Two months after acquiring an AI engine it claims can potentially speed up drug development by “unprecedented” levels,” AbSci has secured a hefty crossover round to integrate the engine into the company. And it has CEO Sean McClain considering an eventual IPO.
AbSci closed a $125 million crossover round Tuesday morning as it trains the Denovium AI platform to account for manufacturability, functionality and expression of new compounds, in addition to optimizing the compounds themselves. Though the company isn’t developing any internal pipeline, McClain believes Denovium will help AbSci ultimately shorten the overall R&D process.
“If you look at the drug discovery and biomanufacturing processes, going from idea to drug in the clinic, it takes years,” McClain told Endpoints News. “What AbSci’s protein printing platform is doing is flipping that process on its head, collapsing it into a single step…and being able to go from idea to drug in the clinic within weeks.”
Now that AbSci has completed a crossover, McClain is keeping all options “on the table” regarding next steps, he added. The final decision to secure more financing hasn’t been made, but it could include an IPO or another private round.
McClain’s biotech only acquired Denovium back in January, paying an undisclosed sum to buy the platform at the heart of the AI-focused company. The goal has been to feed that engine with data from AbSci’s own protein printing platform, so much so that it creates a cycle of learning — the AI engine not only learns from the data points, but from its own attempts at predicting which drugs would be best for which targets.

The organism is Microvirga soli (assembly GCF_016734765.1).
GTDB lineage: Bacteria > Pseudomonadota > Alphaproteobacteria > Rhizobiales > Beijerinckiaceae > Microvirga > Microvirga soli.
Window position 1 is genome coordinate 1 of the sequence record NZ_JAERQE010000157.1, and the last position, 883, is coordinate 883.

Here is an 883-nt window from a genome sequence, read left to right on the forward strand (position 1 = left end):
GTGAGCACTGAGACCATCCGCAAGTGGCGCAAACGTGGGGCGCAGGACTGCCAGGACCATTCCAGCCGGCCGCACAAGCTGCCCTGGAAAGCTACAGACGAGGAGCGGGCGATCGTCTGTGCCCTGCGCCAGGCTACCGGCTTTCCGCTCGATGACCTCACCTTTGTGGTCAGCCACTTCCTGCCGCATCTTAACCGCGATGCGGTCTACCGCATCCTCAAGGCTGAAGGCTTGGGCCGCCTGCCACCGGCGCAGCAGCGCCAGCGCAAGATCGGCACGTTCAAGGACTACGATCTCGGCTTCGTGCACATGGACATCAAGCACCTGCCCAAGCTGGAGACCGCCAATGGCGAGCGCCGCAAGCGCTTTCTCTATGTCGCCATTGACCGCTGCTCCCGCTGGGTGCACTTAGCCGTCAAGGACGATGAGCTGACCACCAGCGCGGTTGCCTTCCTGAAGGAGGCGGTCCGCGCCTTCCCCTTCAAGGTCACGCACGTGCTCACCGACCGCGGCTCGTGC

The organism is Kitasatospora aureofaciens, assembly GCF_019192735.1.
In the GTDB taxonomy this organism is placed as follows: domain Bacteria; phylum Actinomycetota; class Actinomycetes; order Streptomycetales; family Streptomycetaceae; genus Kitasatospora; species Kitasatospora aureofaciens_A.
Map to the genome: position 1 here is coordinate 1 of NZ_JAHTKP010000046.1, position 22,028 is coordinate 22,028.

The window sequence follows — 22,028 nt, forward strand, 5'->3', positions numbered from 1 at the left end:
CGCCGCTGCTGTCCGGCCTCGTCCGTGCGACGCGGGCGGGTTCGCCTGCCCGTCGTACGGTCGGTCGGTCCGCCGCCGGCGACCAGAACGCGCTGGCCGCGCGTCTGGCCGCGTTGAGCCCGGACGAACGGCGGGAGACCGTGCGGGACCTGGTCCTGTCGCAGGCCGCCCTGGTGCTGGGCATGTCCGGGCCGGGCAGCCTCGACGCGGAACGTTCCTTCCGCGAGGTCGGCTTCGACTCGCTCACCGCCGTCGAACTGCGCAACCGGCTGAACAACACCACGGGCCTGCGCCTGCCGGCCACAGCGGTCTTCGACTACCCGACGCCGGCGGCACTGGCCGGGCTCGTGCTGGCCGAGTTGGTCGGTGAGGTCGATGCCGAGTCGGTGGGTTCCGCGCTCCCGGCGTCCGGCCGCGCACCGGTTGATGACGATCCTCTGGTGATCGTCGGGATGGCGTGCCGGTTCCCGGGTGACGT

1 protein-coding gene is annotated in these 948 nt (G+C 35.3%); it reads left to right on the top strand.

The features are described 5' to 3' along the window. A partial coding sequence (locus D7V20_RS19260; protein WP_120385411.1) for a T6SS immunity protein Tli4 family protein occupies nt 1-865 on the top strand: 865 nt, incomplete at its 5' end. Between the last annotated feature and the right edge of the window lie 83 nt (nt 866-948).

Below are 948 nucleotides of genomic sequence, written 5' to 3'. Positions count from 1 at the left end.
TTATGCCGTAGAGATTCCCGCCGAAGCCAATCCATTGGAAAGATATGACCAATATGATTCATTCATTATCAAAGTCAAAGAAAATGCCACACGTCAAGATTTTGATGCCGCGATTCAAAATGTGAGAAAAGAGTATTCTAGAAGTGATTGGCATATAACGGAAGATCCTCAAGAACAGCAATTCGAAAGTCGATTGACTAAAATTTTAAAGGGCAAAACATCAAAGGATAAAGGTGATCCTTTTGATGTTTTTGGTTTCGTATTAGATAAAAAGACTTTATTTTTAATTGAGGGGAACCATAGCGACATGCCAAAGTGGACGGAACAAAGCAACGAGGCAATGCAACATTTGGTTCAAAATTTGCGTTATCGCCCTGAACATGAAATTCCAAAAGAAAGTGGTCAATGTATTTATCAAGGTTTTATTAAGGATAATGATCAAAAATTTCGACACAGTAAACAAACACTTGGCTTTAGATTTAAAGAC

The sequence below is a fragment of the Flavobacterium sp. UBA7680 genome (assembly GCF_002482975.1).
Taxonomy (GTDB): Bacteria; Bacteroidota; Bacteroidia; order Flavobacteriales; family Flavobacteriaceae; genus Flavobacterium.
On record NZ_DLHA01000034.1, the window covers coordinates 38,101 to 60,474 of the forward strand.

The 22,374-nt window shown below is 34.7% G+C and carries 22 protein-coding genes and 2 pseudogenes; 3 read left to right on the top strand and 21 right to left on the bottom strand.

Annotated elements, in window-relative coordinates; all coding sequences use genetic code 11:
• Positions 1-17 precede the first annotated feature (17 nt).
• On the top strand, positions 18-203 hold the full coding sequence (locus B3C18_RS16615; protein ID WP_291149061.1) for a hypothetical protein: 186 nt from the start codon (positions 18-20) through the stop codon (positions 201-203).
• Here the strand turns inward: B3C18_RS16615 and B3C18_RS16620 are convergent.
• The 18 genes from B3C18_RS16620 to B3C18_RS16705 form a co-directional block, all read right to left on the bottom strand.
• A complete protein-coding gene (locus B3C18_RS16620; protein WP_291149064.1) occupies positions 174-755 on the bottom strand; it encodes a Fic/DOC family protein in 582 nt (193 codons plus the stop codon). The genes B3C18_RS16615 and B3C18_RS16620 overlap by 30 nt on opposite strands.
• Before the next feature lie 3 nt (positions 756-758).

“The more data we feed into it, the smarter the engine gets,” McClain said. “It just gets smarter and smarter over time.”
Founded in Portland, Oregon in 2011, AbSci focused its earliest energies on an E. Coli expression platform to produce soluble, complex proteins in high yields. The protein printing platform is the company’s second to go commercial, hitting the market in 2018, after the earlier effort did the same year.
Absci will try to use Denovium’s engine to help accelerate every step of the drug development process, up to and including how to make cell line manufacturing most efficient. Its ability to predict the function and behavior of proteins matches well with AbSci’s protein printing, McClain said. By combining all of these steps into “one fell swoop,” AbSci hopes it can essentially discover a drug and its cell line at the push of a button.
Further down the road, AbSci is shooting for the platforms to become the Google index search for drug discovery and manufacturing. McClain sees the technology being integrated into pharma and biotechs’ R&D processes, with efforts already underway to make that a reality. AbSci has partnered with a total of 14 companies, ranging from Merck and Astellas to a host of smaller biotechs.
For now, the company is focusing on its mission of getting the best medicines it can to patients at speeds that thus far have been “unprecedented,” McClain says.
“Really where the capital is going is to see that vision through,” he said.